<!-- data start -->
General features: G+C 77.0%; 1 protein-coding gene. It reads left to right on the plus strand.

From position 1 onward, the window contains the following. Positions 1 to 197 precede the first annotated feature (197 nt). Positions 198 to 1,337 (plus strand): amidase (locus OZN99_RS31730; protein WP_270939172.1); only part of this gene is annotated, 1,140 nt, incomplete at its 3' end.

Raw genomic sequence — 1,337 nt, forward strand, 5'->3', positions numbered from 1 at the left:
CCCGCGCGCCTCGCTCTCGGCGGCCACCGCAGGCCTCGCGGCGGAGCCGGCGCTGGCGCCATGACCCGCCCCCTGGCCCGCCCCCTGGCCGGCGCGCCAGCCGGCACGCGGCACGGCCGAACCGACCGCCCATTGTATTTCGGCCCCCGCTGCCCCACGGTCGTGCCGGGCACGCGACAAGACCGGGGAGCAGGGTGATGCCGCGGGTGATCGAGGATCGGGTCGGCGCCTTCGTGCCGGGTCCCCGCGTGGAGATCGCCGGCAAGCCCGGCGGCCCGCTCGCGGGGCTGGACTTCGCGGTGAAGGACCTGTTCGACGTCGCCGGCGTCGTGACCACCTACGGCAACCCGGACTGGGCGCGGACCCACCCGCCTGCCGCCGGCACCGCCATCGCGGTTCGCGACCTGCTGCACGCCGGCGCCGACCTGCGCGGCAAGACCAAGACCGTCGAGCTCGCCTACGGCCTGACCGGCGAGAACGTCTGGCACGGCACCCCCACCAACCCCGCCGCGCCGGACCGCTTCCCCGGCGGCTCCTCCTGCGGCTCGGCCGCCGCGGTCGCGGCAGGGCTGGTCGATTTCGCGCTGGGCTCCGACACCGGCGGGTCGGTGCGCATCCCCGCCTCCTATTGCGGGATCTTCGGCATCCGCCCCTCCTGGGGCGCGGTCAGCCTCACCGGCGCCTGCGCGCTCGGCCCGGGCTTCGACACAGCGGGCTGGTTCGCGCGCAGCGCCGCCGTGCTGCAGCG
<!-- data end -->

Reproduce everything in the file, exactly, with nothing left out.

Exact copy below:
General features: G+C 77.0%; 1 protein-coding gene. It reads left to right on the plus strand.

From position 1 onward, the window contains the following. Positions 1 to 197 precede the first annotated feature (197 nt). Positions 198 to 1,337 (plus strand): amidase (locus OZN99_RS31730; protein WP_270939172.1); only part of this gene is annotated, 1,140 nt, incomplete at its 3' end.

Raw genomic sequence — 1,337 nt, forward strand, 5'->3', positions numbered from 1 at the left:
CCCGCGCGCCTCGCTCTCGGCGGCCACCGCAGGCCTCGCGGCGGAGCCGGCGCTGGCGCCATGACCCGCCCCCTGGCCCGCCCCCTGGCCGGCGCGCCAGCCGGCACGCGGCACGGCCGAACCGACCGCCCATTGTATTTCGGCCCCCGCTGCCCCACGGTCGTGCCGGGCACGCGACAAGACCGGGGAGCAGGGTGATGCCGCGGGTGATCGAGGATCGGGTCGGCGCCTTCGTGCCGGGTCCCCGCGTGGAGATCGCCGGCAAGCCCGGCGGCCCGCTCGCGGGGCTGGACTTCGCGGTGAAGGACCTGTTCGACGTCGCCGGCGTCGTGACCACCTACGGCAACCCGGACTGGGCGCGGACCCACCCGCCTGCCGCCGGCACCGCCATCGCGGTTCGCGACCTGCTGCACGCCGGCGCCGACCTGCGCGGCAAGACCAAGACCGTCGAGCTCGCCTACGGCCTGACCGGCGAGAACGTCTGGCACGGCACCCCCACCAACCCCGCCGCGCCGGACCGCTTCCCCGGCGGCTCCTCCTGCGGCTCGGCCGCCGCGGTCGCGGCAGGGCTGGTCGATTTCGCGCTGGGCTCCGACACCGGCGGGTCGGTGCGCATCCCCGCCTCCTATTGCGGGATCTTCGGCATCCGCCCCTCCTGGGGCGCGGTCAGCCTCACCGGCGCCTGCGCGCTCGGCCCGGGCTTCGACACAGCGGGCTGGTTCGCGCGCAGCGCCGCCGTGCTGCAGCG